Compr-DWO combines calming amino acids with an adaptogenic botanical and other essential ingredients to optimize the body’s Hypothalamus Pituitary Adrenal (HPA) axis. This axis controls catecholamine production and stress response – regulating key hormone and neurotransmitter production, distribution and metabolism. As a side benefit, COMPR-DWO helps the body manage inflammation however it may manifest.
All supplements are not created equally. Research has shown that certain ingredients commonly found in stress-oriented supplements can negatively affect the body’s biochemistry and cause unfavorable genetic expression. Compr DWO intentionally avoids such ingredients and yet is able to provide stress handling benefits in a gentle and effective way. Our formulation is clean and pure – free from gluten, dairy, and Genetically Modified Organisms (GMOs).
BENEFITS and systems supported:
• Positive Mood
• Muscle and nerve function
• GI Tract
• Blood sugar balance
• Hormonal balancing
• Hair & Skin
• Neurological health
Caution: Keep this product out of reach of children. Do not start taking any products without first discussing it with your primary care provider (PCP). Do not take if pregnant or lactating. Avoid is you are on any antidepressant or anti-anxiety medications. Discontinue use and consult your health care provider if you experience any adverse reactions including anxiety and insomnia.
Compr-DWO is named after DWO – the Greek root for BALANCE. This formula was formulated especially to support the body’s healthy response to stress. Many stress-oriented supplements are available in the marketplace – our goal was to create one unlike any others. The formula is powerful and efficacious, but in a gentle way. It intentionally avoids many commonly used ingredients that may create negative side effects in some individuals. The formula works by supporting the Hypothalamus Pituitary Adrenal (HPA) axis – the body’s master of stress responses. The HPA axis also plays a role in regulating functions such as energy, digestion, temperature, mood, lymphatic flow, and immunity. A significant body of scientific literature has illuminated the negative consequences of stress – a weakened immune system, disrupted gastrointestinal function, impaired mood, suboptimal sleep, histamine response, etc. The body’s stress response is controlled by hormone and neurotransmitter metabolism – the exact target of COMPR-DWO. This supplement can also help athletes by optimizing stress handling – a key element of optimal athletic performance.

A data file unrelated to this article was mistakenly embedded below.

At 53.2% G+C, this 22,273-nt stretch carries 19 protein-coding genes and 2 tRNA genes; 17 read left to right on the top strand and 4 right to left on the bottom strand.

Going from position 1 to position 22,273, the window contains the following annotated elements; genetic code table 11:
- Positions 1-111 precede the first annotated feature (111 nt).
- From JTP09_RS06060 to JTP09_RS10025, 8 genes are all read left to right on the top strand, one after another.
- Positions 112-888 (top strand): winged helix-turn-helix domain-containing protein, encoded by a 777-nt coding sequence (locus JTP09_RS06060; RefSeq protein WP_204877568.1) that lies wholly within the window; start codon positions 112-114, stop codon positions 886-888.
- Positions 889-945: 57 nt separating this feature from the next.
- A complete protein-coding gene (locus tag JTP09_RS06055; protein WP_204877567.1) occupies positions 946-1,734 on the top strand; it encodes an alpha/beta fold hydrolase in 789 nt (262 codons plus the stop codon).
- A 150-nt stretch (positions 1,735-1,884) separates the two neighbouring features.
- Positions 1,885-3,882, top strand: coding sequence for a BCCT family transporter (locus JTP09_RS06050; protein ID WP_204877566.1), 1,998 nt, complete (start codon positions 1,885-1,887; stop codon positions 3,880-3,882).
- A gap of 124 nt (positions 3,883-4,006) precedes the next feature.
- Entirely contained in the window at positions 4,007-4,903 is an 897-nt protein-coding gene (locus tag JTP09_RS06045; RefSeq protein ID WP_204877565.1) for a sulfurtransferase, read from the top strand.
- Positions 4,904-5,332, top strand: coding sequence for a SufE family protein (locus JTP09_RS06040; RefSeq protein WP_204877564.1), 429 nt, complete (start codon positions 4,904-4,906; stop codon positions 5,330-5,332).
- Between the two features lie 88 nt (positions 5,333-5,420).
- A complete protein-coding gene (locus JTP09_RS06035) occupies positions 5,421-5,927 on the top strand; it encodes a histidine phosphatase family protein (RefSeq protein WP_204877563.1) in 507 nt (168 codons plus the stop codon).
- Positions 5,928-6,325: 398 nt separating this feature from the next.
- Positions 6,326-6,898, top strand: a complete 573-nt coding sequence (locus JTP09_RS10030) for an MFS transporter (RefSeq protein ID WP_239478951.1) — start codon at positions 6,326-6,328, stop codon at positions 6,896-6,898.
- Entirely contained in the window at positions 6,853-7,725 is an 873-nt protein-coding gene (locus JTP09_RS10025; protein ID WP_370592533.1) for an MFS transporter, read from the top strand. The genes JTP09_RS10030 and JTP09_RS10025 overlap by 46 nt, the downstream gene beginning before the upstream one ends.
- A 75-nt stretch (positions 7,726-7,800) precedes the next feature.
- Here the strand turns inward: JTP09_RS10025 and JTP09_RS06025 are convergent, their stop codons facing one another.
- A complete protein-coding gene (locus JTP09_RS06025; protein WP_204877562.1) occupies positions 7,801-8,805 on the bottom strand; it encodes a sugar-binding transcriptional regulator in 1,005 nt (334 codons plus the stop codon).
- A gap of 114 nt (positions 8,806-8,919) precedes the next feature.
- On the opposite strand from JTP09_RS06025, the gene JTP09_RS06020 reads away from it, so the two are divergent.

Phosphatidylserine is a phospholipid made in the body that plays a vital role in brain health. It helps maintain the structure of cell membranes and has been found in academic research to reduce stress and improve memory. Phosphatidylserine has also been noted to decrease the stress hormone response during exercise (1). It is also involved in regulating the pituitary-adrenal reactivity hormones, ACTH and cortisol, in response to emotional or mental stress (1). Overall, phosphatidylserine has been studied for its positive effects on age-related cognitive decline (3), mood (4), and athletic performance (5).
Manganese is an essential metal used for the development, growth, and normal functioning of our bodies. Manganese deficiency is associated with reduced fertility and can affect ovarian and testicular function; it is also associated with common PMS symptoms and impaired insulin production (6,7). Manganese has been shown to lower histamine levels – improving allergies and related conditions (8).
Glycine is an amino acid involved in a wide range of functions, including digestion, mood, and overall metabolic function (9, 10, 11).